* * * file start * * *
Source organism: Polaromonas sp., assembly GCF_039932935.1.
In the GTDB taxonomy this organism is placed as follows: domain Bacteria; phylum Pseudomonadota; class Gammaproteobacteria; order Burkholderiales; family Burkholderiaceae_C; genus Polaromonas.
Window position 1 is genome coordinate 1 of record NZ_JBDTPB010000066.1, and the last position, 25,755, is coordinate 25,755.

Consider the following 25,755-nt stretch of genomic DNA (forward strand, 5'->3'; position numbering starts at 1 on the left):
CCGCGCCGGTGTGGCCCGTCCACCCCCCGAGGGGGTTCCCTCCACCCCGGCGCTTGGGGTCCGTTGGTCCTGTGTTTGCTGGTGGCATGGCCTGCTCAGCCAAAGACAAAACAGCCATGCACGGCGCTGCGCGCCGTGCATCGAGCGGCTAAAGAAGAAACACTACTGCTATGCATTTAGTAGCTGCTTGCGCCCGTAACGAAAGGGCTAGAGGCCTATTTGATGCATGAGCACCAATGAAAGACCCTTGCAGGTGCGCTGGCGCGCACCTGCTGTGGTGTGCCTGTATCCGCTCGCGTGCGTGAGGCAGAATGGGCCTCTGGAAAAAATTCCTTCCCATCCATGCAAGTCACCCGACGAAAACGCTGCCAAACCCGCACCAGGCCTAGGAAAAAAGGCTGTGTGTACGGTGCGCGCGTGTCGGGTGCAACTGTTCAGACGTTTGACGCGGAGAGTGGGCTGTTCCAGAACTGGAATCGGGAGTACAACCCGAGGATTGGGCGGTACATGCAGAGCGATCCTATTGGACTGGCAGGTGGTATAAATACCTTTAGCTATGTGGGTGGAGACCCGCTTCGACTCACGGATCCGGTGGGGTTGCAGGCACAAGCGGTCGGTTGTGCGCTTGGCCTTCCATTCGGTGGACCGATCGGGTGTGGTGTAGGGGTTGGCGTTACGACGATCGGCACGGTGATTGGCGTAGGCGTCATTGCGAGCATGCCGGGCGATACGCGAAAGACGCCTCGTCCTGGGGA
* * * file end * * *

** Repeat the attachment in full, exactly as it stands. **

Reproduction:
Source organism: Polaromonas sp., assembly GCF_039932935.1.
In the GTDB taxonomy this organism is placed as follows: domain Bacteria; phylum Pseudomonadota; class Gammaproteobacteria; order Burkholderiales; family Burkholderiaceae_C; genus Polaromonas.
Window position 1 is genome coordinate 1 of record NZ_JBDTPB010000066.1, and the last position, 25,755, is coordinate 25,755.

Consider the following 25,755-nt stretch of genomic DNA (forward strand, 5'->3'; position numbering starts at 1 on the left):
CCGCGCCGGTGTGGCCCGTCCACCCCCCGAGGGGGTTCCCTCCACCCCGGCGCTTGGGGTCCGTTGGTCCTGTGTTTGCTGGTGGCATGGCCTGCTCAGCCAAAGACAAAACAGCCATGCACGGCGCTGCGCGCCGTGCATCGAGCGGCTAAAGAAGAAACACTACTGCTATGCATTTAGTAGCTGCTTGCGCCCGTAACGAAAGGGCTAGAGGCCTATTTGATGCATGAGCACCAATGAAAGACCCTTGCAGGTGCGCTGGCGCGCACCTGCTGTGGTGTGCCTGTATCCGCTCGCGTGCGTGAGGCAGAATGGGCCTCTGGAAAAAATTCCTTCCCATCCATGCAAGTCACCCGACGAAAACGCTGCCAAACCCGCACCAGGCCTAGGAAAAAAGGCTGTGTGTACGGTGCGCGCGTGTCGGGTGCAACTGTTCAGACGTTTGACGCGGAGAGTGGGCTGTTCCAGAACTGGAATCGGGAGTACAACCCGAGGATTGGGCGGTACATGCAGAGCGATCCTATTGGACTGGCAGGTGGTATAAATACCTTTAGCTATGTGGGTGGAGACCCGCTTCGACTCACGGATCCGGTGGGGTTGCAGGCACAAGCGGTCGGTTGTGCGCTTGGCCTTCCATTCGGTGGACCGATCGGGTGTGGTGTAGGGGTTGGCGTTACGACGATCGGCACGGTGATTGGCGTAGGCGTCATTGCGAGCATGCCGGGCGATACGCGAAAGACGCCTCGTCCTGGGGA